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Kate Hawkesby: I think we've reached peak woke

Author
Kate Hawkesby,
Publish Date
Tue, 21 Nov 2023, 9:30am
Photo / 123RF
Photo / 123RF

Kate Hawkesby: I think we've reached peak woke

Author
Kate Hawkesby,
Publish Date
Tue, 21 Nov 2023, 9:30am

I think we’ve reached peak woke, or at least I hope we have... who would know?

But I think we’ve reached it when I see that in China now, they’re looking at banning clothes that hurt people’s feelings. You heard that right.

CNN reported that, ‘China’s legislature has proposed changes to a law that if approved would allow authorities to fine and detain people who wear clothes that “hurt the nation’s feelings”.’ 

This to be honest is probably less about wokeism and more about patriotism and control, and it did of course set off a chain of concerns over freedom of expression. But how on earth do you define clothes that hurt people’s feelings? I mean I find Crocs offensive, should they ban those? The mom jean I’m not a big fan of, they’re everywhere. Jorts... horrific, yet back in fashion. As are wedge jandal heels. I mean it’s a minefield of offensive clothing out there already as far as I’m concerned. 

But who are the arbiters of this offensive fashion? Well turns out China’s National People’s Congress Standing Committee, wants to ban any garment that is ‘detrimental to the spirit of the Chinese nation.’ It’s a draft amendment proposed for consideration. The proposed amendment's rules would alter the Public Security Administration Punishment Law, ‘which gives Police power to detain suspects for weeks’, or fine them the equivalent of about a thousand NZ dollars. It’s been up for consultation, and you can just imagine the push back.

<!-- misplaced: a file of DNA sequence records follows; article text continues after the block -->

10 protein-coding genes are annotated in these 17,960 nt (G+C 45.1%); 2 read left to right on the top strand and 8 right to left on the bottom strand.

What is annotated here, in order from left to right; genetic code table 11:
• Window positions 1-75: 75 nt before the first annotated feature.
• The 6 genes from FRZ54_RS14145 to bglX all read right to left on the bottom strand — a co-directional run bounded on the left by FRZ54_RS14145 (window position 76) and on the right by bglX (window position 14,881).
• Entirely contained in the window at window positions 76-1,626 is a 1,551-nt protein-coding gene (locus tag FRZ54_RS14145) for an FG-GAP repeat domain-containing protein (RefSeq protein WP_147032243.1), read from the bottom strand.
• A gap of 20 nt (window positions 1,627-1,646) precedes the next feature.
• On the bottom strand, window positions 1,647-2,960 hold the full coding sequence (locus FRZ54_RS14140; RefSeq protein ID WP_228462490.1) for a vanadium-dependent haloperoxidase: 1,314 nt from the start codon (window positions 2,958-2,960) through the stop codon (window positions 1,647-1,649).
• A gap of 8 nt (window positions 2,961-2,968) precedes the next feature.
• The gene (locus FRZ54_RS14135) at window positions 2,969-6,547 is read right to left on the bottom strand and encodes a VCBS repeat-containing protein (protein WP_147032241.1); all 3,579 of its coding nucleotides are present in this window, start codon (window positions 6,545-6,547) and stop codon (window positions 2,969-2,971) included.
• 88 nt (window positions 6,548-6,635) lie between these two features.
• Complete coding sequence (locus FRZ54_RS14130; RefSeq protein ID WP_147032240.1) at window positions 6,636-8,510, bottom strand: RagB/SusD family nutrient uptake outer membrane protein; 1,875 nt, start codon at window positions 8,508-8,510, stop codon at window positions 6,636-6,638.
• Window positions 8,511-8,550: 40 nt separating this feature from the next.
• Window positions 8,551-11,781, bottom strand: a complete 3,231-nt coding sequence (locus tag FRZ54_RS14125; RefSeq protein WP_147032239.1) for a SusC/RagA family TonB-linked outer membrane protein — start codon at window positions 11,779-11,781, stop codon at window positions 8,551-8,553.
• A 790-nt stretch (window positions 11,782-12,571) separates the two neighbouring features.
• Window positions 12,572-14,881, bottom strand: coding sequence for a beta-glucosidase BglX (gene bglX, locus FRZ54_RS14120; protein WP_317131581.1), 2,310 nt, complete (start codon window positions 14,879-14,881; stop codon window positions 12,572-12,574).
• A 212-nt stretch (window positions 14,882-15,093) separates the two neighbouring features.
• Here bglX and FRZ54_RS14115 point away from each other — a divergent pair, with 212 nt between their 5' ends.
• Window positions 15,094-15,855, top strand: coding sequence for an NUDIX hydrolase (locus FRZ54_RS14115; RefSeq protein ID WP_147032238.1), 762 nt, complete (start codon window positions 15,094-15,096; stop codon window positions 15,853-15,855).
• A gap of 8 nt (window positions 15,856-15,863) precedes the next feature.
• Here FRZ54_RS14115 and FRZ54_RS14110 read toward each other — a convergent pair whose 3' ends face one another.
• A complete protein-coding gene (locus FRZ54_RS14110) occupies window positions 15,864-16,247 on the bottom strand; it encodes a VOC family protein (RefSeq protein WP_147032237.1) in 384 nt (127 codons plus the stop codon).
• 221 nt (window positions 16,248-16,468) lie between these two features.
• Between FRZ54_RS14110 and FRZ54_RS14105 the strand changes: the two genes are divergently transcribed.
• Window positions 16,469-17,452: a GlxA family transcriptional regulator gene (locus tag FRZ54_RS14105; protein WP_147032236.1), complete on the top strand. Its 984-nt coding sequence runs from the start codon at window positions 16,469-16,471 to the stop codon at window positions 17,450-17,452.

CNN reported that, ‘several legal scholars questioned the implicit vagaries of the proposed amendment, and absence of specific guidelines.’ Many called it an overreach. I would have thought the key thing would be a definition of what is construed offensive, and the fact this was missing gives me pause that it will go anywhere. But these days you never know.

China’s also cracked down on tattoos and ‘artists with effeminate styles’... whatever that means. But you surely can’t enforce a law as vague as ‘offensive clothing’ without being specific about what that is. One social media user questioned whether suits would be deemed offensive, given they’re ‘the embodiment of Western Capitalism’ as he put it. So, the proposed law, which many have described as ‘excessive and absurd’ could lead to abuse by officials in terms of what constitutes offence. Hence, it’s problematic.

So a lot of this is obviously about control but the bit that leads me back to whether it’s wokeism is the fact that it’s about ‘hurt feelings’. Hurting feelings —or not as the case may be— has become such an acceptable catch phrase it’s now getting used as an excuse to enforce laws.A couple of months ago people who wore ‘rainbow print clothing were denied entry to a Taiwanese concert in Beijing..’ leading one social commentator to ask: ‘When did the feelings and spirit of the Chinese nation become so fragile?’

And it’s not just China, everywhere seems fragile these days. I’m with Ricky Gervais, look, when times are weird, we have to turn to the great oracle Ricky Gervais. He famously said, ‘how arrogant are you, to think you can go through life without anyone ever saying anything you don’t agree with or like? Just because you’re offended, doesn’t mean you’re right.’ He’s bang on. 

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